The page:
Colonial families of Philadelphia


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HARE y73 June 18, 1835, Mary Comb, b. at Little Grimsby, Lincolnshire, May I, 1810, dau. of John Maddison, later of 19 Green Park, Bath: they had issue: Mary Hornby Hare, b. Aug. 11, 1840, d. unm., Dec. 14, 187S; Lieut.-Col. Richard Thomas Hare, now on retired list of Indian army, served with Bengal Artillery throughout suppression of Indian Mutiny, siege of Delhi, etc. ; was mentioned honorably for zeal and coolness in situations of danger, and recommended for Victoria Cross. He afterwards assisted in Relief of Lucknow, and took part in battle of Cawnpore. Since his retirement he has lived at Bath. He m. Gertrude Adelone Spear, and has two daughters, viz.: Ethel Gertrude Hare, Mabel Maddison Hare; Robert Powel Hare, the other son, b. July 22, 1842, is also Lieutenant-Colonel in Royal Artillery, and now on retired list. He m. Christian S., youngest dau. of late Donald MacLaine, of Lochbuy, Argyleshire, and had issue — Richard Hare, Gwendoline Hare, Mabel Hare, Mary Hare, Stuart Hare. Rev. James Hare, second son of Richard Hare, of Limehouse, and Martha Harford, b. 1748; graduated at Baliol College, Oxford, and became Vicar of St. Margaret's, county Wilts, Diocese of Salisbury, and Chaplain to the Marquis of Buckingham, and the Countess Dowager Bathurst. He was inducted unto the Rectory of Colu, St. Denys' Gloucestershire, Feb. 19, 1797. Buried in the churchyard there, his tomb bearing the following inscription : "Rev. James Hare, A. M. Late Rector of this Parish. Died October 23d, 1808, Aged 60 years." He m. Mary Goddard, and had three sons, the youngest, of whom Richard Goddard Hare, b. 1778, became Lieut.-Gen. Hare Clarges, succeeding to estates of Sir Thomas Clarges; m., about 1847, Anna Lethbridge; d. s. p., 1859. Robert Hare, third son of Richard Hare, of Limehouse, of whom presently; John Hare, fourth son, was a barrister of Inner Temple, and was killed by Arabs, near Hasha, in desert of Arabia, while on a mission to India. A print of his coat-of-arms, with martlet in chief, indicative of his cadency in and descent through the family of Hare of Stow Bardolph, with motto "Stet pro Actione voluntas," is in the possession of Mrs. Harriet Hare McClellan, of 1 1 16 Spruce street, Phila., a descendant of his brother. Robert Hare; d. unm., April IS, 1784; Charles Hare, fifth son, b. 1756, d. 1801, was Captain in Royal Navy, and served under Lord Hood in evacuation of Toulon, having command of fireship, "Vulcan," in de- struction of French fleet. He afterwards served with distinction under Admiral Sir William Sidney Smith, when he repulsed Napoleon at Acre. His wife's name is un- known. He had one son : Charles Hare. b. 1788, d. 1859, became Lieutenant in Royal Navy; m. and had several children. His eldest son was drowned in the Birkenhead ; a son, George Hare, also of Royal Navy, d. in Athens ; other descendants are said to be living in Canada; Charlotte Hare, a dau. of Capt. Charles Hare, b. 1791. m. Admiral John Alex- ander, of Royal Navy, and had a son — John Alexander, m. Lady Bruce, and had issue : Mary Hare Alexander, afterwards Madam Villani, of Brussells, Belgium. Martha Hare, sixth child and eldest daughter of Richard Hare, of Limehouse, b. 1758. d. 1840, No. 6 Somerset place, Bath, unm. She was a woman of rare intelligence and warm feeling, who was fond of reading and always well informed as to history and her own times: a woman, in fact, possessing, to a rare degree for that period, the courage of her convictions; Charlotte Hare, seventh child of Richard of Limehouse, was devotedly attached to her elder sister, Martha, with whom she lived until her own marriage late in life, to Rev. Mr. Essen; d. about 1803, soon after marriage; no children; Mary Hare, eighth child, was living at the death of her father, 1776; soon after d. unm. Robert Hare, third son of Richard Hare, of Limehouse, county Middlesex, by his wife Martha Harford, was born at Woolwich, county Kent, England, Janu- ary 28, 1752. He received a fine classical education in his native country, and, 1773, came to Pennsylvania and located in Philadelphia, where he eventually be- came a prominent business man. He was a great reader and very fond of nature, and a refined and polished gentleman. In the spring of 1774 he became interest- ed in some colonization schemes of William Allen, who owned vast tracts of land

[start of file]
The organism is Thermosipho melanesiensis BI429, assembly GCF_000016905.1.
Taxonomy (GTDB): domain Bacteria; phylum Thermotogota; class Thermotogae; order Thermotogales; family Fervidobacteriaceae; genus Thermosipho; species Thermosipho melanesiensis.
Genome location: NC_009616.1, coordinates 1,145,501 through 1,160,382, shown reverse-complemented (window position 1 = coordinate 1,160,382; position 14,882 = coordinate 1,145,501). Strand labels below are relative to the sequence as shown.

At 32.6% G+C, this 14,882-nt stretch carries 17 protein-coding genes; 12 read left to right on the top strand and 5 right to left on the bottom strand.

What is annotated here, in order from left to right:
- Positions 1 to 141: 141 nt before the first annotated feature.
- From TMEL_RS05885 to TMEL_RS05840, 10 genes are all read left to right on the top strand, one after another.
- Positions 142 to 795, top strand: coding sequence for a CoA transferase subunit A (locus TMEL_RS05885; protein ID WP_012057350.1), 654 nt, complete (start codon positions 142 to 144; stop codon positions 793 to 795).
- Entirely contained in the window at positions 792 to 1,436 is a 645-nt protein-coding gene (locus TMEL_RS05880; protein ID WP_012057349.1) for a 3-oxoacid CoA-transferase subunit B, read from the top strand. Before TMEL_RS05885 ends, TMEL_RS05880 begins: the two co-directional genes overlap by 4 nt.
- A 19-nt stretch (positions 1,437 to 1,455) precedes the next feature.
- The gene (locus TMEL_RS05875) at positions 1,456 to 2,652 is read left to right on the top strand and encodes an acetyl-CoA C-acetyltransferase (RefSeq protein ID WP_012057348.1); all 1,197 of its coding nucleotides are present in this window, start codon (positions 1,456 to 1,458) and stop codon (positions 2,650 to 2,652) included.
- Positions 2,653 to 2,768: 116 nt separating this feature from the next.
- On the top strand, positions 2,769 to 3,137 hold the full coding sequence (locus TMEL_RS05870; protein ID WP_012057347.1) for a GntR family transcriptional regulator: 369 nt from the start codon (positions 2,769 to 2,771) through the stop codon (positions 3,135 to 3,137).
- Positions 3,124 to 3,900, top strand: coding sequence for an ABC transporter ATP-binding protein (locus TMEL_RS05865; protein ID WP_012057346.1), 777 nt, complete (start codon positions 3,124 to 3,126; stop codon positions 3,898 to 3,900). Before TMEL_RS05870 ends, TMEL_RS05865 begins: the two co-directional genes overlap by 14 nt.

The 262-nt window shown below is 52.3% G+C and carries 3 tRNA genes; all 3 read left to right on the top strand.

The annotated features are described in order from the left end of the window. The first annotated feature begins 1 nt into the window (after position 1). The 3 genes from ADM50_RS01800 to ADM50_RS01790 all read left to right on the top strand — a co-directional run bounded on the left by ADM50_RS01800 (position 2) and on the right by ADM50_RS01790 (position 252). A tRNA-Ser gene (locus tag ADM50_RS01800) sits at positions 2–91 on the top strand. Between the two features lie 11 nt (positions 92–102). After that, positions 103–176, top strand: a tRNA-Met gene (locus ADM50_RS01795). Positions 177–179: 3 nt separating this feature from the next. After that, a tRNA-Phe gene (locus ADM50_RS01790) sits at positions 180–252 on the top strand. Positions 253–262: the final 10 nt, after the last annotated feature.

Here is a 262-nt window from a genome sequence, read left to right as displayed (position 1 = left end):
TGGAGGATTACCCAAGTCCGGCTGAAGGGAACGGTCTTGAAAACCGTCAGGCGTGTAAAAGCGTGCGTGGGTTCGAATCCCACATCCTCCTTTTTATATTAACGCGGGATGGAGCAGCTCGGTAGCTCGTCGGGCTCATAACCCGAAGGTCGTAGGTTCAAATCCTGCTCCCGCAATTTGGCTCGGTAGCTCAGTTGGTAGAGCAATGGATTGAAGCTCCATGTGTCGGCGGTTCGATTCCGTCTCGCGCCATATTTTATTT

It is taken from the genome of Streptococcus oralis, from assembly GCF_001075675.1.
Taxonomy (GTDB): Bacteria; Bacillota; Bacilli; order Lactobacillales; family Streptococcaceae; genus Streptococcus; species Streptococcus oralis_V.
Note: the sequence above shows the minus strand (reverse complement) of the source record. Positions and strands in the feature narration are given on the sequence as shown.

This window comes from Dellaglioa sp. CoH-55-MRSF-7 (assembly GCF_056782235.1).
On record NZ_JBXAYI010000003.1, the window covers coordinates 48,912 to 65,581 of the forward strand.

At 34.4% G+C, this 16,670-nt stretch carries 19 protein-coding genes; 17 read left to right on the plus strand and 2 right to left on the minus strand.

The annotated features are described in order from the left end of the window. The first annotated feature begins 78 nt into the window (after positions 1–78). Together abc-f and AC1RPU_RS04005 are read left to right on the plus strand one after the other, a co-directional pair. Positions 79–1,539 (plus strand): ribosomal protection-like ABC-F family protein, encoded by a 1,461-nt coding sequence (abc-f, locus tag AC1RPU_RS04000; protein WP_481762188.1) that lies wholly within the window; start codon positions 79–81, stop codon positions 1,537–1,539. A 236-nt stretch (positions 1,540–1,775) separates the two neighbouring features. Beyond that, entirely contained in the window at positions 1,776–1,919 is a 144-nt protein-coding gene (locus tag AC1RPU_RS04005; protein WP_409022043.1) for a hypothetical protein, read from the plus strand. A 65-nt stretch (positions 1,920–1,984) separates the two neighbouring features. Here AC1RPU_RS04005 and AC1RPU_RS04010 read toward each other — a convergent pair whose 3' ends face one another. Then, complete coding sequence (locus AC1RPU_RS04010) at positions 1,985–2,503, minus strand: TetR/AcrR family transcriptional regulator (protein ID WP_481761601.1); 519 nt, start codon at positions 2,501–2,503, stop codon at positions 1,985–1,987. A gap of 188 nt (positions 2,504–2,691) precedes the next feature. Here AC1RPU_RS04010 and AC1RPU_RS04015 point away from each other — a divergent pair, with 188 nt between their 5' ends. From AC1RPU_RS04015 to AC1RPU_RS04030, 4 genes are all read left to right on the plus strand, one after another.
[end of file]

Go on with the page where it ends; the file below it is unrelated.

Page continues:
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02 Mar 2013
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Jordan, John Woolf, 1840-1921, ed

New York : Lewis Pub. Co.